Systems Analysis and Improvement to Optimize the Prevention of Mother-to-Child Transmission in Central Mozambique
Gimbel-Sherr, Sarah Odell
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University of Washington <bold>Abstract</bold> Systems Analysis and Improvement to Optimize the Prevention of Mother-to-Child Transmission in Central Mozambique Sarah Gimbel-Sherr Chair of the Supervisory Committee: Associate Professor, Joachim Voss Biobehavioral Nursing and Health Systems <bold>Background</bold>: Despite significant increases in global health investment and the availability of low-cost, efficacious interventions designed to reduce mother to child HIV transmission in low and middle income countries with high HIV burden such as Mozambique, the translation of these scientific advances into effective delivery strategies has been slow, uneven and incomplete. As a result, pediatric HIV infection remains largely uncontrolled. <bold>Methods</bold>: We reviewed models and theories of change from a range of disciplines, including management sciences, nursing, medicine, engineering and sociology, that endeavor to explain the natural process of diffusion of innovation both at individual and group levels. Considering our hypothesis that health outcomes can be improved by identifying and reducing systems inefficiencies and improving program effectiveness in complex, multi-step health services - such as prevention of mother-to-child HIV transmission (pMTCT) - we subsequently reviewed novel analytic techniques to assess workflow that have been applied to health care settings and applied them to the model. <bold>Results</bold>: A conceptual framework combining literature on systems analysis, quality improvement, and change theory with analytic techniques from industry, was developed as a foundation for the development of a systems analysis and improvement approach for application to pMTCT services in central Mozambique. The main practical elements of this framework include district and facility-level health managers' use of routine data to identify and rank health systems factors and service delivery approaches associated with high and low performance of pMTCT services, the subsequent application of a cascade systems analysis tool and process mapping by facility-level health care teams to understand their current systems and identify the most appropriate areas for intervention for service improvement, and an associated performance improvement approach to apply in service delivery facilities. <bold>Conclusion<bold/>: Enhancing the implementation of pMTCT interventions through appropriate systems analysis and improvement approaches can potentially reduce attrition along the pMTCT care cascade, leading to dramatic improvements in infant and maternal outcomes. This conceptual model is novel as it practically engages both district and health facility managers in the process of understanding their system, identifying bottlenecks, as well as generating and testing solutions across complex stepwise health care interventions such as pMTCT.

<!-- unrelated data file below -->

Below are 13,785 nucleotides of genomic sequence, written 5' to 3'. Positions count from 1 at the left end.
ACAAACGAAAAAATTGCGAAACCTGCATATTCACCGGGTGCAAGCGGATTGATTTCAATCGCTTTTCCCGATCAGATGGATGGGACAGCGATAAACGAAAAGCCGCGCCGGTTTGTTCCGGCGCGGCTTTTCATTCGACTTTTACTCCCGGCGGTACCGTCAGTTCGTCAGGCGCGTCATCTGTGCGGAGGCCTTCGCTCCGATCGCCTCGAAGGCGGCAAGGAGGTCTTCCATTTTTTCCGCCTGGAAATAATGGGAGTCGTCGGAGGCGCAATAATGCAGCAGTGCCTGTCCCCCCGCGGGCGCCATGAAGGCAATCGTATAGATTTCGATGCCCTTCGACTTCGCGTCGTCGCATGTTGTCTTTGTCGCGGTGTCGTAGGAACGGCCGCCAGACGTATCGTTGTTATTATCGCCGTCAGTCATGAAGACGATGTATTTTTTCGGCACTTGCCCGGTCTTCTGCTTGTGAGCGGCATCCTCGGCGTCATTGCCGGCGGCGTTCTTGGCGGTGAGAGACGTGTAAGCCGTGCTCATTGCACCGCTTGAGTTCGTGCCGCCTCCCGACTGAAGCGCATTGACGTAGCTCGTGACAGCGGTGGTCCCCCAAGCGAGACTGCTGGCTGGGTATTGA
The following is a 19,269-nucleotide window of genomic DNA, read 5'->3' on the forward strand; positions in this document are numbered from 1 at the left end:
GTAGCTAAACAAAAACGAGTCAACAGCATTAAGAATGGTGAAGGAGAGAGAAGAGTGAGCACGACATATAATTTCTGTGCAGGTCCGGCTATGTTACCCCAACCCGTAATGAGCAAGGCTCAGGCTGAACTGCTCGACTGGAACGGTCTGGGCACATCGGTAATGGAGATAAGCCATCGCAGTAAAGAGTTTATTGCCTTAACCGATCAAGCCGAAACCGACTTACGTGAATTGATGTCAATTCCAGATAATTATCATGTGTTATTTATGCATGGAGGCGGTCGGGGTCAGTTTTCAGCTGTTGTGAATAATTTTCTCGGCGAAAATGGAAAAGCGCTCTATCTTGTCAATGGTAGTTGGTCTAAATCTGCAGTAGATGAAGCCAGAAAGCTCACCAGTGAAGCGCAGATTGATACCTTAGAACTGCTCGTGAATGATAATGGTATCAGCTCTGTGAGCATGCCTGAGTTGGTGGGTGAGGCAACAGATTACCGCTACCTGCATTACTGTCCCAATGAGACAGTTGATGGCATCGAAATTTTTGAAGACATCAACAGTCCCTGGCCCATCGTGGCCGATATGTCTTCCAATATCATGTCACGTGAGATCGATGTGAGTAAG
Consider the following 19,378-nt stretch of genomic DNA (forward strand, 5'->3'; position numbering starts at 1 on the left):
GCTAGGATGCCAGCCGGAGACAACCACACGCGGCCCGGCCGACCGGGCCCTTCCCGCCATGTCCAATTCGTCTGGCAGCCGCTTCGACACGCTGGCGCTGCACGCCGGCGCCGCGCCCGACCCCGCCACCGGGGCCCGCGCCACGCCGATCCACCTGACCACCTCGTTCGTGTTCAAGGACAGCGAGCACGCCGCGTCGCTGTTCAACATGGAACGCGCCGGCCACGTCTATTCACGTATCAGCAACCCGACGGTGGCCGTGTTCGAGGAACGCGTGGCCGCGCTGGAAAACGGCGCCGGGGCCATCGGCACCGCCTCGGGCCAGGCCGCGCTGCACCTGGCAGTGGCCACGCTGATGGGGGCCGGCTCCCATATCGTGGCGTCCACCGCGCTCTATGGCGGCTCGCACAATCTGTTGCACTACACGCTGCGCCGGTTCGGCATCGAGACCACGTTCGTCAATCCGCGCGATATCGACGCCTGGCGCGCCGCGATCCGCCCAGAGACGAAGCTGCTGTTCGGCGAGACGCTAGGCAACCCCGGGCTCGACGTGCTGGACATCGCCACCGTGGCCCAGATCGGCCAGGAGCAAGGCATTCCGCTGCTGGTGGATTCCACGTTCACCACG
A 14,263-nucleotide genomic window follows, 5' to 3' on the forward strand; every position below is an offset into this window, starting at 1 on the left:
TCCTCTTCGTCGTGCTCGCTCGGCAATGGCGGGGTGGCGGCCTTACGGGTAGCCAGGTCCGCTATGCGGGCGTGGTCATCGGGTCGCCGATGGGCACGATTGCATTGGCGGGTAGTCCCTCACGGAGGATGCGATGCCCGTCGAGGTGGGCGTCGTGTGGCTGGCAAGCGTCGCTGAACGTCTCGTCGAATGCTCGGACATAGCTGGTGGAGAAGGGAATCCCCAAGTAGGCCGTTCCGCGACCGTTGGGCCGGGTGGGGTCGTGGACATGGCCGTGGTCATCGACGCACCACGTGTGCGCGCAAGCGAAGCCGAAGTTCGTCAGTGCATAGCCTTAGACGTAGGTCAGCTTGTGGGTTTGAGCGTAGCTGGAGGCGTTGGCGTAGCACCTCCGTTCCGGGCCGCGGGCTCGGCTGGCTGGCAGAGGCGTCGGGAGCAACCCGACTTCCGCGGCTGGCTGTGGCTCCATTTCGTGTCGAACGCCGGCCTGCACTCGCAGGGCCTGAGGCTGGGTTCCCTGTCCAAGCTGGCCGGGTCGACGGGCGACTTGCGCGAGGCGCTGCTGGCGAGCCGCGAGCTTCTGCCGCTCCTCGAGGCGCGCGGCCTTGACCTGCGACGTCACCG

- Nursing - Seattle